Dodging Digital Difficulties: Implementing Digital Tools in Rural Schools

Is there anyone else out there who get the feeling from time to time that people are either reading your thoughts or they are on the same wave lengths as you when it comes to specific topics.  I have been freaked out twice by this in one day and though it can be a little spooky, I feel like I am making connections with people and it feels great!  This is how I felt when I found this great video on what it is like to teach teaching in rural America, that was tweeted by my national writing project colleague from West Virginia April Estep. You can follow her at @MsEstep on twitter.

I am not going to lie here folks, I know funding is an issue and every school district could use more money.  On the other hand, throwing money at the situation doesn’t always fix the perplexing problems we have in our rural schools.  And yes, I do teach at a rural school! With that being said, I know there are many rural schools that face technology issues in their district and each district can be very limited when it comes to students being able to access technology.  Believe me, I am guilty of crying and whining and wanting to kick my feet in frustration because I don’t have access to working computers or my students can’t use computers on a regular basis. Realistically, I strongly believe we waste more time complaining when we can find ways to improvise the use of technology.

First, I urge you to open up the use of cell phones in your classroom or your district.  My district is going to re-write the policy it has on cell phones just so students can use them in class.  I currently use Celly in class and Wiffiti has been suggested as a great tool to use too.  Second, I would like to suggest using something like Grammar Girl in your classroom.  There are multiple podcast for free available on many grammar issues.  My students love the fact they don’t have to always listen to me preaching about grammar.  Most audio sessions or lessons are no longer than 6-8 minutes.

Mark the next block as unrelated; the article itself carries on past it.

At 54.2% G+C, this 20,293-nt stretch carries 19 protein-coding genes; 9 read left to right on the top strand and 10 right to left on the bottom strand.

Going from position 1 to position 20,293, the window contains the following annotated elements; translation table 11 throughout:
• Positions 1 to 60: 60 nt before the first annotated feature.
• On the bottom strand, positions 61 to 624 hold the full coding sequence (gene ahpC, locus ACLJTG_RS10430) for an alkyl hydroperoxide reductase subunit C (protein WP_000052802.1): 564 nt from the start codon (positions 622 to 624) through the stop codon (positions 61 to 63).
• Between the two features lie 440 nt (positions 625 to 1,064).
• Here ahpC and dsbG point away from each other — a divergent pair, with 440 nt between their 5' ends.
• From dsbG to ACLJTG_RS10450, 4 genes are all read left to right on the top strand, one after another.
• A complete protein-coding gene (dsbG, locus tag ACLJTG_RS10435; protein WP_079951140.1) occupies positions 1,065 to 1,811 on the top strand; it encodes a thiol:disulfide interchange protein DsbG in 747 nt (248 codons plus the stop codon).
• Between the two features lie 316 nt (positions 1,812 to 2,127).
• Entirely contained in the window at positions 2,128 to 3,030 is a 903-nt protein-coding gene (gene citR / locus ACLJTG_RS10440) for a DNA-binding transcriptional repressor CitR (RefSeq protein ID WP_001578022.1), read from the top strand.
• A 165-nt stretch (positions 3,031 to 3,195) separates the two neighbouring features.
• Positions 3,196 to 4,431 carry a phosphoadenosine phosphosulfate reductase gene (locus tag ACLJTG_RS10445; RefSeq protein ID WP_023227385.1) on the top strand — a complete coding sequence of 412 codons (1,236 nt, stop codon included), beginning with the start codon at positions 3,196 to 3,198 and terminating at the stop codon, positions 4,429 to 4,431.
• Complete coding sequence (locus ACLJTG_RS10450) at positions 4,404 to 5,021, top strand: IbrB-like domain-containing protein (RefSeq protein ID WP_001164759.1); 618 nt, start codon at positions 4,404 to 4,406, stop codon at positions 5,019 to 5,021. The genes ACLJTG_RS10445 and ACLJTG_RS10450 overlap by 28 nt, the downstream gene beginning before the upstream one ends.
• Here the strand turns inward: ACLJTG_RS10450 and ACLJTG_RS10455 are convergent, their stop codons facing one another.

Finally, as one last suggestion I would like to offer up the idea of students doing a paper blog.  Blogging on a computer can be challenging for teachers and educators that don’t have technology readily available to them.  However, that doesn’t mean we can’t teach students what a blog is and why people write them. Give students an opportunity to create a “paper blog”  This is a lesson I plan on sharing with my students on January 30th and then they will create their “paper blog” on February 1st.  There are many different ways to approach this lesson.  You can check out some paper blog activities on

So, channel that valuable energy for positive use and be creative in your classroom to help our 21st century learners.  Other simple ideas could be to allow students to bring in their Kindles and Nooks and designate some time to let them read.  Allow students to have their iPod or iTouch in class to use for a day.  Calculators on cell phones are also ways we can get around budget constraints for our students.

Although my suggestions may not fix the bigger problem, there are still other avenues to explore for implementing a digital world into our classroom.  My school isn’t perfect by any stretch of the imagination.  However, I have hard-working colleagues who are willing to put in the extra time to find grants and figure out what it is going to take to make our school more 21st century friendly.